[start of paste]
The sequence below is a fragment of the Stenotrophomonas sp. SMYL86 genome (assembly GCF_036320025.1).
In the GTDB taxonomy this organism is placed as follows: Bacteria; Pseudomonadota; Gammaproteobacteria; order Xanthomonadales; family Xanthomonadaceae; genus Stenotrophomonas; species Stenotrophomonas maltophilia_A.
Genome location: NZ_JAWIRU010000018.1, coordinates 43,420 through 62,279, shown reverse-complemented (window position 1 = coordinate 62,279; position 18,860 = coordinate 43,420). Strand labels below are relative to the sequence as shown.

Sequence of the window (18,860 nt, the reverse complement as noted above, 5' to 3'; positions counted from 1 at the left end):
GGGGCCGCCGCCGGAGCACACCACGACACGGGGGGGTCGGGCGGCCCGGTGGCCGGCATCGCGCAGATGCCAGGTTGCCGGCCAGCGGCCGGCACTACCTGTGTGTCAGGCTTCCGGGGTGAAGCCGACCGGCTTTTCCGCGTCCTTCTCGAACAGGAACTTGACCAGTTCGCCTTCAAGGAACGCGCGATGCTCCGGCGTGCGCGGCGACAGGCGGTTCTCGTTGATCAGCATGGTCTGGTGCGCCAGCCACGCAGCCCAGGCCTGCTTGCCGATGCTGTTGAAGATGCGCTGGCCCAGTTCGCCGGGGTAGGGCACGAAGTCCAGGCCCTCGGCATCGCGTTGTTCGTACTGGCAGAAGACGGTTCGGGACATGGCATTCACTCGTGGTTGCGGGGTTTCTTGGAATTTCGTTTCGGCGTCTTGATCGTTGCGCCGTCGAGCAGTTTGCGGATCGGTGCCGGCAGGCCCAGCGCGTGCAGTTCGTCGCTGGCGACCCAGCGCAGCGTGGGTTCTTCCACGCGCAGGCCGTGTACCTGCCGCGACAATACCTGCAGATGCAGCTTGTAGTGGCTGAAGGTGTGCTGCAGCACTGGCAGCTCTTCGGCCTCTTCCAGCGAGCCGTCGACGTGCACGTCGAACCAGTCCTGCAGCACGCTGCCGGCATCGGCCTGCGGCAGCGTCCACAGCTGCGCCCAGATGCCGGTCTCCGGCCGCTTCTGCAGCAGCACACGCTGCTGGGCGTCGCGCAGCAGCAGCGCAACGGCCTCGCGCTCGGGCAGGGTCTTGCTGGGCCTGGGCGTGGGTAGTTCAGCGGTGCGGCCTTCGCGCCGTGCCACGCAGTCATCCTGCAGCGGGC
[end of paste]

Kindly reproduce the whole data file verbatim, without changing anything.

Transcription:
The sequence below is a fragment of the Stenotrophomonas sp. SMYL86 genome (assembly GCF_036320025.1).
In the GTDB taxonomy this organism is placed as follows: Bacteria; Pseudomonadota; Gammaproteobacteria; order Xanthomonadales; family Xanthomonadaceae; genus Stenotrophomonas; species Stenotrophomonas maltophilia_A.
Genome location: NZ_JAWIRU010000018.1, coordinates 43,420 through 62,279, shown reverse-complemented (window position 1 = coordinate 62,279; position 18,860 = coordinate 43,420). Strand labels below are relative to the sequence as shown.

Sequence of the window (18,860 nt, the reverse complement as noted above, 5' to 3'; positions counted from 1 at the left end):
GGGGCCGCCGCCGGAGCACACCACGACACGGGGGGGTCGGGCGGCCCGGTGGCCGGCATCGCGCAGATGCCAGGTTGCCGGCCAGCGGCCGGCACTACCTGTGTGTCAGGCTTCCGGGGTGAAGCCGACCGGCTTTTCCGCGTCCTTCTCGAACAGGAACTTGACCAGTTCGCCTTCAAGGAACGCGCGATGCTCCGGCGTGCGCGGCGACAGGCGGTTCTCGTTGATCAGCATGGTCTGGTGCGCCAGCCACGCAGCCCAGGCCTGCTTGCCGATGCTGTTGAAGATGCGCTGGCCCAGTTCGCCGGGGTAGGGCACGAAGTCCAGGCCCTCGGCATCGCGTTGTTCGTACTGGCAGAAGACGGTTCGGGACATGGCATTCACTCGTGGTTGCGGGGTTTCTTGGAATTTCGTTTCGGCGTCTTGATCGTTGCGCCGTCGAGCAGTTTGCGGATCGGTGCCGGCAGGCCCAGCGCGTGCAGTTCGTCGCTGGCGACCCAGCGCAGCGTGGGTTCTTCCACGCGCAGGCCGTGTACCTGCCGCGACAATACCTGCAGATGCAGCTTGTAGTGGCTGAAGGTGTGCTGCAGCACTGGCAGCTCTTCGGCCTCTTCCAGCGAGCCGTCGACGTGCACGTCGAACCAGTCCTGCAGCACGCTGCCGGCATCGGCCTGCGGCAGCGTCCACAGCTGCGCCCAGATGCCGGTCTCCGGCCGCTTCTGCAGCAGCACACGCTGCTGGGCGTCGCGCAGCAGCAGCGCAACGGCCTCGCGCTCGGGCAGGGTCTTGCTGGGCCTGGGCGTGGGTAGTTCAGCGGTGCGGCCTTCGCGCCGTGCCACGCAGTCATCCTGCAGCGGGC